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Japan May Be In A Post-Growth Era, With Or Without Abe


No Japanese government in nearly two decades has been able to revive the country's stagnant economy. And, heading into a national election this weekend, some think the country needs to rethink its priorities, especially the importance of economic growth. Prime Minister Shinzo Abe calls the vote a referendum on his efforts to pull Japan out of recession, and he's largely expected to win. NPR's Anthony Kuhn reports on a different view of the future if Abe can't turn things around.

ANTHONY KUHN, BYLINE: Japan is about to break out of the deflation that has lasted for 15 years, Prime Minister Shinzo Abe says in a campaign ad. Economic recovery, he concludes, there is no other way.

But Masaru Kohsaka insists there is another way. Kohsaka asks clients to take off their shoes as they enter his bar in Tokyo's Ikebukuro district. He decorated the place himself. There are no clocks to be seen. Kohsaka quit his job as a salary man more than a decade ago to live and advocate a slower life. He grows his own rice, makes his own soy sauce and works a four-day week.

MASARU KOHSAKA: (Through translator) Without economic growth, you can become happy. I grow and eat organic food, build my own house and generate my own electricity. I've transformed myself from a person who couldn't do anything without spending money.

(Singing in Japanese).

KUHN: Kohsaka sings a song, welcoming so-called downshifters to his bar. He's also welcomed a few notables, including Prime Minister Abe's wife. Experts point to two important reasons why Japan, more than any other nation, will have to downshift and accept a smaller, more sustainable economy.

One is that Japan's public debt is now two and a half times the size of its economy - the highest in the world. The other is Japan's rapidly aging population. It's projected to shrink by two-thirds from its current 127 million down to 40 million early in the next century. Noriko Hama is an economist at Kyoto's Doshisha University.

NORIKO HAMA: Japan is definitely the frontrunner here in terms of going the way of the postmodern, post growth society. There is really nobody in front of us, and everybody behind us is watching to see whether we will make it.

KUHN: Abe's ruling Liberal Democratic Party, or LDP, rejects the idea of accepting a diminished Japan. It sees this thinking as defeatist. But Norihiro Kato, a literary critic and emeritus professor at Waseda University in Tokyo, says this is the last hurrah of the traditionalists who define national success in terms of GDP growth and military might.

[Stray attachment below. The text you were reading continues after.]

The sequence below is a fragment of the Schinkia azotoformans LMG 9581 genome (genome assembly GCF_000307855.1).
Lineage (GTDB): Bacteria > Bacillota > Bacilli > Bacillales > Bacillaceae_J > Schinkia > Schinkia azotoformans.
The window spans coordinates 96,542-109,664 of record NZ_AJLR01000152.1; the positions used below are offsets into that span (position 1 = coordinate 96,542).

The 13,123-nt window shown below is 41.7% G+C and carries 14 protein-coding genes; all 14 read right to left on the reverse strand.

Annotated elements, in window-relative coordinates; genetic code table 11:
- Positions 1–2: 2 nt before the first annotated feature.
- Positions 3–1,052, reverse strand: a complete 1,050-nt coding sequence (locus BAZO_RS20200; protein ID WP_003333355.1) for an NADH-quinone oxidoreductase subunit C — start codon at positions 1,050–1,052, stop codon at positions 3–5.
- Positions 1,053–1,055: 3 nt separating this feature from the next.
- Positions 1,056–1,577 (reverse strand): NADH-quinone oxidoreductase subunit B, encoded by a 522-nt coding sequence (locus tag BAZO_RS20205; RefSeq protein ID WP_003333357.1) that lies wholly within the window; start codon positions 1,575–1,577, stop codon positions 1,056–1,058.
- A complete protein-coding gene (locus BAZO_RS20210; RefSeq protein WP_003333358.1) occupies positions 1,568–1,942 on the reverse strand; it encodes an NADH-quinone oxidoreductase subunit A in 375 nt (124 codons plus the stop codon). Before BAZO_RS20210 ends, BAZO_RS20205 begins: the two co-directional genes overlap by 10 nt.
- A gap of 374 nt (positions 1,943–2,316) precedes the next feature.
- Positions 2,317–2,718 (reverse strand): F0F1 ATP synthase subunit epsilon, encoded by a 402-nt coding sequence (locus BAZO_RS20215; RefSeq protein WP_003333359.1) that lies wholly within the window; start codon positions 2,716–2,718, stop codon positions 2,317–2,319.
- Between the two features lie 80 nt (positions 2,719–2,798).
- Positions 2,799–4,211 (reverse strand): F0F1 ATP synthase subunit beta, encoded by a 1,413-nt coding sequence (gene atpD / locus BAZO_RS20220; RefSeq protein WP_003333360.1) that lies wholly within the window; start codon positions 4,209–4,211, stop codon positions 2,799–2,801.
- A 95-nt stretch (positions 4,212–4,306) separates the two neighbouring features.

NORIHIRO KATO: (Through translator) The failure of the Abe administration and its policies will usher in a real beginning for the Japanese people.

KUHN: Kato says that Prime Minister Abe is peddling an illusion that Japan can return to the rapid economic growth of the 1960s. Those who believe it, he adds, are mistaken.

KATO: (Through translator) Humans are living lives based on the delights of limitlessness. People's desire for better, happier lives should not be denied, but we should make a distinction between that desire and our materialistic obsession of wanting more and more.

KUHN: Kato says that when we humans are able to choose not to do, build and acquire things that we don't need, then we have outgrown growth. Kato admits, though, that so far no political party in Japan has come up with viable policies for a post growth era. For example, when the opposition Democratic Party of Japan was in power for three years until 2012, it had to back down on key reforms in the face of opposition from big business. Anthony Kuhn, NPR News. Transcript provided by NPR, Copyright NPR.

Anthony Kuhn is NPR's correspondent based in Seoul, South Korea, reporting on the Korean Peninsula, Japan, and the great diversity of Asia's countries and cultures. Before moving to Seoul in 2018, he traveled to the region to cover major stories including the North Korean nuclear crisis and the Fukushima earthquake and nuclear disaster.
Chie Kobabyashi
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